If you want correctly exposed images, you need to determine how bright a scene is. And whilst experienced photographers can often estimate a fairly accurate exposure, a light meter is a far more accurate way to do it.
To understand light meters, you first need to understand that metering essentially involves two types of light – reflected and incident . Reflected metering is built into cameras, whereas incidental metering needs a separate handheld light meter. In the old days, when we all shot on film, every pro used a light meter for accuracy. Although they’re less common nowadays, they do still provide the best results.
Reflected light is, quite literally, the light reflected from a scene. As already mentioned, this is the way that a camera’s internal metering works. The camera measures the reflected light from around the scene and provides an average to set exposure (this can be controlled further by using metering modes, which we will look at in a future article).
Then, by looking at the camera’s exposure meter, we can ascertain whether the image will be correctly exposed.
Obviously, we can control our exposure by altering ISO, shutter speed and aperture to achieve what the camera tells us is correct. But there are problems with using a reflected light meter reading. The camera takes a reading of an entire scene (both highlight and shadow areas), which it then uses to provide an averaged reading.
This reading is designed to represent the photograph’s subject (i.e. where you have focused) as 18% grey. 18% grey is exactly midway between pure white and pure black, so the idea is to give you an image that is balanced around the subject. This works well in many situations but the minute a subject becomes anything other than ‘average’, reflected metering can begin to struggle.
Let’s look at an example : One of the most classic problems is shooting a subject with a lot of white in it. White reflects more light than any other colour, which confuses the camera’s metering. Because the camera will see a lot of light being reflected, it will try to balance the subject to 18% grey, which will culminate in it recommending a lower exposure than is actually needed. This is why shots with a lot of white in them (e.g. snow, a bride wearing a white dress) often come out looking grey. Conversely, if a subject is wearing a lot of black (e.g. taking the wedding example again, a groom wearing a black suit), the camera will see very little light being reflected and may overexpose the image.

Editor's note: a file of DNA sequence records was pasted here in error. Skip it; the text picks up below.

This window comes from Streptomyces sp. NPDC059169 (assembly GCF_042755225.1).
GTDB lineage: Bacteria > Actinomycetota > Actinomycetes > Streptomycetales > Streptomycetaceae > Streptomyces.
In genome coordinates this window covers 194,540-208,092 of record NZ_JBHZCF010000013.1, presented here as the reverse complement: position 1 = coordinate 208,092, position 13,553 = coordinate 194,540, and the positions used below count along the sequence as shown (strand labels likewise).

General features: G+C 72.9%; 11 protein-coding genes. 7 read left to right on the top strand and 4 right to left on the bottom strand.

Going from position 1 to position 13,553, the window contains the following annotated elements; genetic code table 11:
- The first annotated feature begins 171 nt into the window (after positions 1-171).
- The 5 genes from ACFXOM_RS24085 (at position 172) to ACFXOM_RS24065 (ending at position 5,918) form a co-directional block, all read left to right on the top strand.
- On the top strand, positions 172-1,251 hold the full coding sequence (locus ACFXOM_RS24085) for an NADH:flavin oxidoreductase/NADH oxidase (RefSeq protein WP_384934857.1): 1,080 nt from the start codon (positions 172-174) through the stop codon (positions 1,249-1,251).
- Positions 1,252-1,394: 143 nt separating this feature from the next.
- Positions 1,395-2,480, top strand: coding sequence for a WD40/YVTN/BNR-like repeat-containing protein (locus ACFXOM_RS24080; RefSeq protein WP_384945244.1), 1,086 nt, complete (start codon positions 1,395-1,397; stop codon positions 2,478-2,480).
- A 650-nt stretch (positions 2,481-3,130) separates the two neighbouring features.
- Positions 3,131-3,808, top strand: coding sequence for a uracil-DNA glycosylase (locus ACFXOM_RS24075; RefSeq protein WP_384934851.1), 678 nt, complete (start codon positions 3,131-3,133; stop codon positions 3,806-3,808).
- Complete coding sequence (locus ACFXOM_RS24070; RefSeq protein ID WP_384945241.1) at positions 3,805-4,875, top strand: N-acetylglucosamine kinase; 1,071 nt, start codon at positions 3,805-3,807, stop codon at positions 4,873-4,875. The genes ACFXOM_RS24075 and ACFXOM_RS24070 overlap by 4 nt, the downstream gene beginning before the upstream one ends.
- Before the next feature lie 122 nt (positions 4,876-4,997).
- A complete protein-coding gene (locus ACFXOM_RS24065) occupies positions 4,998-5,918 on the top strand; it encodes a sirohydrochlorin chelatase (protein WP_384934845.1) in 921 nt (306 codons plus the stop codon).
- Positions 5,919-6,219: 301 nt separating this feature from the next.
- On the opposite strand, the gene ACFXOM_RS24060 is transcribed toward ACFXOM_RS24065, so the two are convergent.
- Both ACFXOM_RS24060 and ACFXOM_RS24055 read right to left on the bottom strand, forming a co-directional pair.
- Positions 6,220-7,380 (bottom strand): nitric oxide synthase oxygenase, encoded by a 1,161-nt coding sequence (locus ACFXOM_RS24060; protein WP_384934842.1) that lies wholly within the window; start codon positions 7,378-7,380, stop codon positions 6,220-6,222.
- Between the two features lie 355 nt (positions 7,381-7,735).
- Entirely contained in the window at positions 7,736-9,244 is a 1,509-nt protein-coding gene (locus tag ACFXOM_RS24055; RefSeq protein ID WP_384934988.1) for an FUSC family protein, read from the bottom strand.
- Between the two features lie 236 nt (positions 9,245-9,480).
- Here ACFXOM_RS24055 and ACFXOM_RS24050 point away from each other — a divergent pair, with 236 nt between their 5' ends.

You can always compensate for this over or under exposure by dialling in a little negative or positive exposure compensation. And, if your only choice is to use the light meter in your camera, this will be the way to get the correct exposure.
Handheld light meters give us the ability to read incidental light, which is the amount of light falling on the subject.
Those handheld light meters work by using the three settings of the exposure triangle – ISO, shutter speed and aperture.
The ISO must always be set on the meter to match the one chosen on your camera and then the meter must be placed at your subject’s position. Light meters have a small white dome on them, which faces the camera and a reading is then taken to ascertain the correct shutter speed and aperture to set your camera on.
One of the huge advantages of using a handheld light meter is that it will not only give you a primary reading but, using the arrows on the side of the meter, you can also see a range of matching shutter speeds and appropriate apertures. This allows you to still maintain control over your depth of field. In addition, because incidental light is the amount of light falling on your subject, your readings will be far more accurate. And, when you measure the light before it falls on the subject, you will achieve consistent results regardless of the colour of the subject you are shooting.
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